How to partner with a medical practitioner in your beauty salon

It’s not uncommon for beauty salons who already offer more advanced skin treatments such as chemical peelsmicroneedling and laser to consider partnering with a medical practitioner to introduce more invasive services like botulinum toxin and filler. 

This type of collaborative relationship is becoming more common in the industry than you think. While the majority of aesthetic treatments are safe and tolerable for beauty therapists to do, some come with the risk of serious complications, several of which can occur months or even years after the treatment has taken place. This is where having an in-house medic who can safely perform these treatments is important. 

Unlike the majority of other countries, UK law does not mandate that these more advanced beauty treatments should be carried out by a medically trained healthcare professional (HCP). In spite of the legalities, the majority of UK aesthetic therapists choose to partner with a HCP to undertake the more medical – and more risky – procedures in their salons, and to be available to consult with clients should complications occur.  

This is my advice on how to find the right medical practitioner to partner with in your salon, making it mutually beneficial for both parties. 

5 things to consider when bringing a medical practitioner into your beauty salon:

1. Choose someone who shares your ethos

Never compromise on the quality of what you offer your clients. Partner with a medical professional who will offer the same level of expertise, proficiency and client experience as you do. 

For example, look for someone who is likely to spend enough time explaining procedures and putting clients’ minds at ease prior to treatments. A reassuring personality will go a long way to ensuring client satisfaction.

2. Quality and commitment is everything

With the changing nature of aesthetic medicine in the UK, and increasing scrutiny at all levels, it is increasingly necessary to change the way aesthetic medicine is practised. The first requirement is to ensure that the space used for medical treatments meets medical standards and is equipped with emergency protocols and supplies. 

In most salons where medical treatments are being introduced, it is good practice for all staff to undergo basic life support training, and the JCCP has guidance around these requirements. Take time to find a partner who takes their aesthetic practice seriously, is highly trained and insists on working with high-quality, well-researched products. 

Medical professionals are still learning about long-term implications of many cosmetic procedures, so it is important that all aesthetic HCPs remain up to date with the extensive research happening in the arena of aesthetic medicine. 

Spend time with potential candidates and ask them questions about the procedures they offer as well as details of their training. Your team will also need to have a good idea of the procedures and the frequently asked questions that come with them, so getting candidates to do a presentation to a few of your staff could be part of your interview process.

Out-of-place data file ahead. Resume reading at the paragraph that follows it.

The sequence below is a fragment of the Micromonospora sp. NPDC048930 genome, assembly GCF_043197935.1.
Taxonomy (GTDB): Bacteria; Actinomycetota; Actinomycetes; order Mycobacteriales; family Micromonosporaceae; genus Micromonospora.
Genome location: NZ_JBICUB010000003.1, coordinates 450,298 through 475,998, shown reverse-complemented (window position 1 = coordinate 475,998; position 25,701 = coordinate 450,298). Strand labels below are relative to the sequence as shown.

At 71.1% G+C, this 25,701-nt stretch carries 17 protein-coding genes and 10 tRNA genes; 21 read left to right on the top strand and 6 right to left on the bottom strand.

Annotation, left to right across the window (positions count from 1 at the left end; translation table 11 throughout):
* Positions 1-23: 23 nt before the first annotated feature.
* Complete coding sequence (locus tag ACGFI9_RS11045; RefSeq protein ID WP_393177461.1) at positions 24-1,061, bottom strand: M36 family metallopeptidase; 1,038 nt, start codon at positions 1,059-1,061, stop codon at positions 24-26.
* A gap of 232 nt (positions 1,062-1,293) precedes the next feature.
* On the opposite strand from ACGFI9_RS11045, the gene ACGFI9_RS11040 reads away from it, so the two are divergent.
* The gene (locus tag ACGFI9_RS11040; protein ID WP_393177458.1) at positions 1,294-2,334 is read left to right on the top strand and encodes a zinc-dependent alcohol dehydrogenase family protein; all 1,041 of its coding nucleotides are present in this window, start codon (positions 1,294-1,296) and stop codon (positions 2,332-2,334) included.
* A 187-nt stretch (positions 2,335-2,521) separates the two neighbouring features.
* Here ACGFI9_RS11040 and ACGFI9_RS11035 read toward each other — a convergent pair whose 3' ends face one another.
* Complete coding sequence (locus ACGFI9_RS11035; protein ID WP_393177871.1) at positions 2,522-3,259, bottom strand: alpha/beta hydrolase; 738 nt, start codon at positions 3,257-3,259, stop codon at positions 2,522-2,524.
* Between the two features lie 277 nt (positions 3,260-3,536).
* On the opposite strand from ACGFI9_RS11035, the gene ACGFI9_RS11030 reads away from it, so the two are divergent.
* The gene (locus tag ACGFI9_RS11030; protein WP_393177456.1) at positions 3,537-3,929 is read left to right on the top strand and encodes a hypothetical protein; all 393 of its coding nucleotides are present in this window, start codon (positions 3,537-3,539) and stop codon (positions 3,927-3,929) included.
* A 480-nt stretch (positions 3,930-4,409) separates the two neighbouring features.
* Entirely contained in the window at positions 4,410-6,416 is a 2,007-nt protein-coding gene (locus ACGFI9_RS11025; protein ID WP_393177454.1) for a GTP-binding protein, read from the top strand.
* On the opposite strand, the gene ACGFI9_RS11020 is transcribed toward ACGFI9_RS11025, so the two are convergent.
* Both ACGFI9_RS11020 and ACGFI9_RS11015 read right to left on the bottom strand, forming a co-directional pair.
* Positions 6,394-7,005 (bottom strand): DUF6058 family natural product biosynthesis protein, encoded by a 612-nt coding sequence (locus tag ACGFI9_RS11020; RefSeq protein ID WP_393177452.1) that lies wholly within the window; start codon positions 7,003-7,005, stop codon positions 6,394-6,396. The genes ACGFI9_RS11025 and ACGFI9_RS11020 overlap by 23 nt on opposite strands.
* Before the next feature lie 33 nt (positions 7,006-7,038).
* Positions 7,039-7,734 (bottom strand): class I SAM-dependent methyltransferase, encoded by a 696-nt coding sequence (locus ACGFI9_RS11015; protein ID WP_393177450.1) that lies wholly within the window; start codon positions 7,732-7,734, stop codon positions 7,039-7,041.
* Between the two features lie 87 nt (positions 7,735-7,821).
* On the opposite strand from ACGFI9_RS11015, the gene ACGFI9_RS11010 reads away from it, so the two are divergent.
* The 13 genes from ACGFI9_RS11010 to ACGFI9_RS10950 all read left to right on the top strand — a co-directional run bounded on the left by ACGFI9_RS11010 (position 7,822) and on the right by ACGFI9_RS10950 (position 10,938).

The Level 7 Certificate is something quite new, and anyone who has invested in this level of training will be an asset. However, those who have been in the field for a while, and will therefore have more experience, are unlikely to have completed Level 7 qualifications. 

3. Look for specialists in your area

It is ideal to work with someone local to your beauty salon because they need to agree to be available after hours should a client have concerns. Any client concerned about a potential complication should be reviewed immediately. As rare as these complications may be, when they do occur, they can be serious. 

There can be negative consequences for your business and reputation, not to mention your insurance, if a client is unable to be seen immediately.

4. Building a client base will take effort from both sides

It is not enough to have a medic coming in for a couple of hours twice per month – setting aside time weekly is ideal, even if sessions are not filled straight away. A client requiring an urgent review will not be happy to wait. 

It can take time to build up your clientele, so you will need to find someone who is flexible enough to build this side of your business with you over time. This can be the biggest challenge as a doctor or nurse without much experience in aesthetics may have more availability, but it takes time and practice to ensure consistently good results. 

You may need to consider making the financial viability as attractive as possible for the doctor or nurse for the first couple of months, and changing the terms as this side of the business grows.

5. A written contract is crucial 

Make sure you spend time discussing your working relationship and put together a written contract. Aspects that frequently end up being problematic include financial arrangements, so consider factors such as what happens when clients don’t turn up for appointments or when clients want to see the HCP outside of your business. 

There is little standardisation around financial arrangements, and with the increasing emphasis on overall skin quality improvement rather than isolated injectable treatments, one of the tricky areas is how to compensate the doctor or nurse who takes the time to suggest products, and courses of treatment to be delivered by your therapists. 

Non-refundable booking fees should cover the appointment time, so that the doctor or nurse’s time is covered, and time should also be considered a cost for those discussing profit sharing.

Dr Kim PrescottDr Kim Prescott practices, lectures and trains in aesthetic medicine, and has a special interest in skincare product development.


Watch our video: where do beauty therapists fit into aesthetics?